Orthostatic intolerance is a form of dysautonomia, which is an autonomic nervous system disorder. Patients may have acute orthostatic intolerance or chronic orthostatic intolerance. Acute sufferers experience temporary loss of consciousness, vision problems, anxiety, fatigue, headache, heart palpitations associated with blood pressure drop, difficulty breathing, and sweating. Individuals with chronic orthostatic intolerance experience problems nearly every day for at least three months. In addition to the symptoms of acute orthostatic intolerance, chronic patients also experience nausea, difficulty sleeping, sensitivity to heat, and attention issues or other neurocognitive problems.
Staying Upright For Prolonged Periods
The simple act of standing up results in a gravitational pull of about ten to fifteen percent of the body's blood volume settling in the lower extremities, abdomen, and arms. This shift in blood means less is circulating to the brain, and in some patients, causes lightheadedness, blurred vision, or fainting. Healthy individuals typically do not experience these symptoms after staying upright for prolonged periods or standing up quickly as their leg muscles can adequately pump blood and redistribute it back up the body to the heart, lungs, and brain.
Additionally, the body releases adrenaline, the combination of norepinephrine and epinephrine, which causes the heart to beat slightly faster and increase the efficiency of the body's ability to pump blood. Most individuals never feel this increased heart rate, but those who may have a heart condition or other underlying health issue may not only feel the heart beating faster, but also feel the effects of the body's inability to redistribute the blood to the upper portion of the body.
Long periods of lying down cause the body to adjust to this new normal. Changes in the muscular, neurological, and cardiovascular systems adjust to the minimal activity and body's reclined position. The hormonal and chemical makeup in the body, which helps control blood pressure and heart rate, begins to adjust as well. After just one day in bed, the fluid in the body's tissue begins to shift into the blood vessels, and hormones begin to release salt and water through increased urine.
As a result, blood volume reduces to a new normal, and there is less blood flowing throughout the body to distribute oxygen and nourish the organs, tissue, and muscles. Upon standing, the body needs to readjust to the new upright position, but may have difficulty with less blood flow.
Inadequate Fluid And Salt Intake
The body must be properly hydrated for effective blood circulation and blood oxygen levels in the body. When the body is dehydrated, blood vessels constrict and limit blood flow throughout the body, which also causes blood pressure and heart rate to lower. This means the heart is pumping less blood to the organs, tissue, and muscles, and the body is receiving less oxygen. A decrease in oxygen or a decrease in blood pressure can cause many issues, including nausea, lightheadedness, and diminished cognitive ability.
Salt has been associated with cardiovascular issues, but in proper amounts, it is essential for good health. Those who drastically restrict their salt intake may experience an increase in hormones and lipids in the blood, disrupting the volume of blood plasma needed for proper body function and tissue health. When salt levels reach low points, blood pressure also drops, which can cause lightheadedness and fainting. If changes are made to one's diet, it is important to not have inadequate fluid and salt intake.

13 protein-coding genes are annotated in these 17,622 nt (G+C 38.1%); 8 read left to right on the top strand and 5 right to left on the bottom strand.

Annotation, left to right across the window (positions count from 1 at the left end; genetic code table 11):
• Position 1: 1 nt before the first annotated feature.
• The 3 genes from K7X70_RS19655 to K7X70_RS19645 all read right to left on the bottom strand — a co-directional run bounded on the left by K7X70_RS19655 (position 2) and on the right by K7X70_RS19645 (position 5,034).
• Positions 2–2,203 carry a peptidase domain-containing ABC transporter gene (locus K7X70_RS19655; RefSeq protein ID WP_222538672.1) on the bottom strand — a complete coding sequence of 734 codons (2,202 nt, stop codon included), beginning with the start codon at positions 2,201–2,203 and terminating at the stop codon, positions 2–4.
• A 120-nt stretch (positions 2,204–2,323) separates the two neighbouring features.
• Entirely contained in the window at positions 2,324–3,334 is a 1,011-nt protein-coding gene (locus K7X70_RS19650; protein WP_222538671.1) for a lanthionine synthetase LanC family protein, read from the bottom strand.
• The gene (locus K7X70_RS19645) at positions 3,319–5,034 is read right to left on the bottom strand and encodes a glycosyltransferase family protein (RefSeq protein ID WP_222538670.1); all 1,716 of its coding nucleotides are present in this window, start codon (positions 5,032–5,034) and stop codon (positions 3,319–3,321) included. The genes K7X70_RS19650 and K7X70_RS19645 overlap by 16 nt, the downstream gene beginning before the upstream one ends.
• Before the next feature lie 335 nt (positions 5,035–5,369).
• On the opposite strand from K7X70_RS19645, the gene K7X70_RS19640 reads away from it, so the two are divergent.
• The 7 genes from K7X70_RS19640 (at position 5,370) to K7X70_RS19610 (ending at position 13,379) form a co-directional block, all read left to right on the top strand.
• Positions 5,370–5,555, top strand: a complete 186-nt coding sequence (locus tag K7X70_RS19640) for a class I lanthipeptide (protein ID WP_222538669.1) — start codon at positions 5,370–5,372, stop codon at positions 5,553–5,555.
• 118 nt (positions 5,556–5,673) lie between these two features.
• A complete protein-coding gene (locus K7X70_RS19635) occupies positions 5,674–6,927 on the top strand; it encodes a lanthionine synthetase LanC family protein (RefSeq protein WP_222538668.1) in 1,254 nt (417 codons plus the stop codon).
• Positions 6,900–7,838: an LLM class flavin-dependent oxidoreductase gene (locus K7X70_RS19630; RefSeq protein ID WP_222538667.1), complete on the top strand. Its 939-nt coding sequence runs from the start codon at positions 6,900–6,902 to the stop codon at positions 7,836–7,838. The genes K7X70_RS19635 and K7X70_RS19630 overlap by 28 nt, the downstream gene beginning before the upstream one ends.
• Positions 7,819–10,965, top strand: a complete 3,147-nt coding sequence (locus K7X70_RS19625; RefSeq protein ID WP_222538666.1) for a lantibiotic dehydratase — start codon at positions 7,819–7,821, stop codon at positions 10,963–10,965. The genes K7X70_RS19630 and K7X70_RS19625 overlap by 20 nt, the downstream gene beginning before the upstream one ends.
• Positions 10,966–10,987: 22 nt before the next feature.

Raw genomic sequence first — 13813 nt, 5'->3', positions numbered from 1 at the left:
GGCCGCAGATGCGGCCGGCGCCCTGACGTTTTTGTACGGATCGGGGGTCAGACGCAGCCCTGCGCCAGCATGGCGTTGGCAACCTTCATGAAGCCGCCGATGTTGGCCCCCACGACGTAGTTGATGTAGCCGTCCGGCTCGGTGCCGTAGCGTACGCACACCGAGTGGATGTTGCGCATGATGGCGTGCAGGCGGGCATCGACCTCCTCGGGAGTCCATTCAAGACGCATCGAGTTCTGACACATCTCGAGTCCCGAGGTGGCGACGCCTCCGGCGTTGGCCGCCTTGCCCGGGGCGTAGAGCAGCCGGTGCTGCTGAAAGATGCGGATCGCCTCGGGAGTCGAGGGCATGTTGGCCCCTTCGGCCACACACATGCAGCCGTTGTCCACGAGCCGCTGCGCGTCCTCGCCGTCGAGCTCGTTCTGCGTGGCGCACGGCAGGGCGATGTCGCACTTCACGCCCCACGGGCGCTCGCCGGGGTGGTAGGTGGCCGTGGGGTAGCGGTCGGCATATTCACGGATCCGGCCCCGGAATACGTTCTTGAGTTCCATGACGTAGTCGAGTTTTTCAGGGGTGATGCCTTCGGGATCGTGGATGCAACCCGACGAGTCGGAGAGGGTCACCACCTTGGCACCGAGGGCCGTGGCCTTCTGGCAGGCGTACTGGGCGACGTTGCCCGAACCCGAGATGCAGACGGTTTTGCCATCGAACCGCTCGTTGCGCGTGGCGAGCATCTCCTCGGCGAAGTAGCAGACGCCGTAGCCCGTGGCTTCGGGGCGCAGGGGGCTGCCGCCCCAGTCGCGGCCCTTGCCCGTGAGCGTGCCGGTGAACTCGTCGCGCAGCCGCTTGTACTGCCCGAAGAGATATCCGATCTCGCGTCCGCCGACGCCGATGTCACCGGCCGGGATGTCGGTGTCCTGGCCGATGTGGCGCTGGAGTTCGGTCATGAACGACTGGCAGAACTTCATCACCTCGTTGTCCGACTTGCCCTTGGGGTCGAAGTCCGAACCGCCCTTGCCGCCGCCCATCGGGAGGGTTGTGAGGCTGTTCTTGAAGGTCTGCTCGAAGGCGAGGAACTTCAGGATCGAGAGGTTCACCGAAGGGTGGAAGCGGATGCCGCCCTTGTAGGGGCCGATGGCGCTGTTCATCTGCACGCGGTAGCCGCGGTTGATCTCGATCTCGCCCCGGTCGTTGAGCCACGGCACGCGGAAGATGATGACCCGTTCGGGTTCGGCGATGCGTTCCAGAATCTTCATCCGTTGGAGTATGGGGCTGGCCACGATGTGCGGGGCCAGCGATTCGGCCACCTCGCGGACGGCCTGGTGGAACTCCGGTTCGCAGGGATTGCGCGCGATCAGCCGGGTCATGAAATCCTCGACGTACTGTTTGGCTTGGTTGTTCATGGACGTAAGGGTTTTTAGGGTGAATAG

Astronauts Returning From Space
Just as standing up quickly can cause dizziness and lightheadedness, gravity can have the same effect. When astronauts are returning from space, the blood rushes down their bodies as they reenter the atmosphere. This dramatic change in blood volume disrupts the amount of blood and oxygen reaching the brain and affects blood pressure, heart rate, and oxygen levels, resulting in lightheadedness.
The physiological adjustments that occur due to changes in body posture and atmosphere cause issues with spatial awareness and within the cardiovascular and respiratory systems. The body undergoes pressure with these changes and must adapt to significant adjustments necessary for organ function.
Stress can be the result of many things from life changes to traumatic events, and the results of stress can perpetuate the issues. Individuals experiencing high levels of stress often experience a lack of sleep, which can negatively affect cognitive ability, blood pressure, and body function. Stress can weaken the body's immune system, putting an individual at risk of illnesses that can disrupt hormone levels and all functional systems of the body. Severe illnesses can land an individual on extended bed rest, which is also a cause of orthostatic intolerance. Stressful events can also cause the heart rate and blood pressure to increase significantly, and while low blood pressure is commonly a cause for orthostatic intolerance, high blood pressure and rapid heart rate can pump too much blood too quickly and disrupt proper body function.
While some individuals may experience orthostatic intolerance as a secondary condition related to another health issue, there are some common causes for the condition. Understanding these causes can be helpful in preventing or minimizing the effects of orthostatic intolerance, and in some cases, making small adjustments in diet and fluid intake may be the key to feeling healthier. Ongoing issues may require the care of a healthcare professional, so it is best to consult with a physician if symptoms continue or if there is an unknown cause for the symptoms.